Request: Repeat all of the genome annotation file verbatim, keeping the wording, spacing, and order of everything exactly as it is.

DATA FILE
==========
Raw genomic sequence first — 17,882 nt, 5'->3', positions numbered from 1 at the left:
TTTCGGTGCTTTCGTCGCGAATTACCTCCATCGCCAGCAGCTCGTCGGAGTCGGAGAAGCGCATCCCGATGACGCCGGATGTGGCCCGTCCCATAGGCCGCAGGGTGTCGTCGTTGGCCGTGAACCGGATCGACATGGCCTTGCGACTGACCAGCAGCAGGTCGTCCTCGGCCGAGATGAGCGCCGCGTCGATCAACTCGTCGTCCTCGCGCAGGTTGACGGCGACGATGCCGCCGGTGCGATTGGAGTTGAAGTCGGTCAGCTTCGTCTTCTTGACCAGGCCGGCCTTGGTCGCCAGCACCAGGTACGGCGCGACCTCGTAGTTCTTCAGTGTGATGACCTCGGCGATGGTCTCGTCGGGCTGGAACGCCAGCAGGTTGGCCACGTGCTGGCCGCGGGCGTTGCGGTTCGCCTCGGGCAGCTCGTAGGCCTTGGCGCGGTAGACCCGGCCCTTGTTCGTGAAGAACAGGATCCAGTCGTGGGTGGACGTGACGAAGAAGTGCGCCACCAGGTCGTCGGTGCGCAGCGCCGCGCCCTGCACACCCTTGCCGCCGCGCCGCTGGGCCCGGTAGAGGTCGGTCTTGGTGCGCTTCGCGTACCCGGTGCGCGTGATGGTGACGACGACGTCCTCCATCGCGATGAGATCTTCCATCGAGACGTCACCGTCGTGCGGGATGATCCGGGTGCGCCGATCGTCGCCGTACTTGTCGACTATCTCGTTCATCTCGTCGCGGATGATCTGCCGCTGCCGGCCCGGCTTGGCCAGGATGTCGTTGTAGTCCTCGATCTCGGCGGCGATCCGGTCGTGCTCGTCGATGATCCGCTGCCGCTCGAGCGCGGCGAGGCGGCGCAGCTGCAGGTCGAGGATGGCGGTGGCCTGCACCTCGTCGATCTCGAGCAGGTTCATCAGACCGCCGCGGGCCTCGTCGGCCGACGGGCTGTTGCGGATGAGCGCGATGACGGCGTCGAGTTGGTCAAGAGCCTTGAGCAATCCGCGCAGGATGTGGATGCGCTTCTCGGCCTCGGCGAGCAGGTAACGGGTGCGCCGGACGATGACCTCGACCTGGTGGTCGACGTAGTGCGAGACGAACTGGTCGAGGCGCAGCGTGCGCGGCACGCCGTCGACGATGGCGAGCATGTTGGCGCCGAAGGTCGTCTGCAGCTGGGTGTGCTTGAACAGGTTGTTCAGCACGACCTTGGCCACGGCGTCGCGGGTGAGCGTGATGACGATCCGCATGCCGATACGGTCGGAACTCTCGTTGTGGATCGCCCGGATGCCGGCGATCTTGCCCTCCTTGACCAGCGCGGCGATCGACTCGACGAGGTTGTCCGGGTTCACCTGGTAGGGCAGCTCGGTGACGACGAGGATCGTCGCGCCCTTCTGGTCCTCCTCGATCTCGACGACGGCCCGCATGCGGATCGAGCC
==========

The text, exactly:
Raw genomic sequence first — 17,882 nt, 5'->3', positions numbered from 1 at the left:
TTTCGGTGCTTTCGTCGCGAATTACCTCCATCGCCAGCAGCTCGTCGGAGTCGGAGAAGCGCATCCCGATGACGCCGGATGTGGCCCGTCCCATAGGCCGCAGGGTGTCGTCGTTGGCCGTGAACCGGATCGACATGGCCTTGCGACTGACCAGCAGCAGGTCGTCCTCGGCCGAGATGAGCGCCGCGTCGATCAACTCGTCGTCCTCGCGCAGGTTGACGGCGACGATGCCGCCGGTGCGATTGGAGTTGAAGTCGGTCAGCTTCGTCTTCTTGACCAGGCCGGCCTTGGTCGCCAGCACCAGGTACGGCGCGACCTCGTAGTTCTTCAGTGTGATGACCTCGGCGATGGTCTCGTCGGGCTGGAACGCCAGCAGGTTGGCCACGTGCTGGCCGCGGGCGTTGCGGTTCGCCTCGGGCAGCTCGTAGGCCTTGGCGCGGTAGACCCGGCCCTTGTTCGTGAAGAACAGGATCCAGTCGTGGGTGGACGTGACGAAGAAGTGCGCCACCAGGTCGTCGGTGCGCAGCGCCGCGCCCTGCACACCCTTGCCGCCGCGCCGCTGGGCCCGGTAGAGGTCGGTCTTGGTGCGCTTCGCGTACCCGGTGCGCGTGATGGTGACGACGACGTCCTCCATCGCGATGAGATCTTCCATCGAGACGTCACCGTCGTGCGGGATGATCCGGGTGCGCCGATCGTCGCCGTACTTGTCGACTATCTCGTTCATCTCGTCGCGGATGATCTGCCGCTGCCGGCCCGGCTTGGCCAGGATGTCGTTGTAGTCCTCGATCTCGGCGGCGATCCGGTCGTGCTCGTCGATGATCCGCTGCCGCTCGAGCGCGGCGAGGCGGCGCAGCTGCAGGTCGAGGATGGCGGTGGCCTGCACCTCGTCGATCTCGAGCAGGTTCATCAGACCGCCGCGGGCCTCGTCGGCCGACGGGCTGTTGCGGATGAGCGCGATGACGGCGTCGAGTTGGTCAAGAGCCTTGAGCAATCCGCGCAGGATGTGGATGCGCTTCTCGGCCTCGGCGAGCAGGTAACGGGTGCGCCGGACGATGACCTCGACCTGGTGGTCGACGTAGTGCGAGACGAACTGGTCGAGGCGCAGCGTGCGCGGCACGCCGTCGACGATGGCGAGCATGTTGGCGCCGAAGGTCGTCTGCAGCTGGGTGTGCTTGAACAGGTTGTTCAGCACGACCTTGGCCACGGCGTCGCGGGTGAGCGTGATGACGATCCGCATGCCGATACGGTCGGAACTCTCGTTGTGGATCGCCCGGATGCCGGCGATCTTGCCCTCCTTGACCAGCGCGGCGATCGACTCGACGAGGTTGTCCGGGTTCACCTGGTAGGGCAGCTCGGTGACGACGAGGATCGTCGCGCCCTTCTGGTCCTCCTCGATCTCGACGACGGCCCGCATGCGGATCGAGCC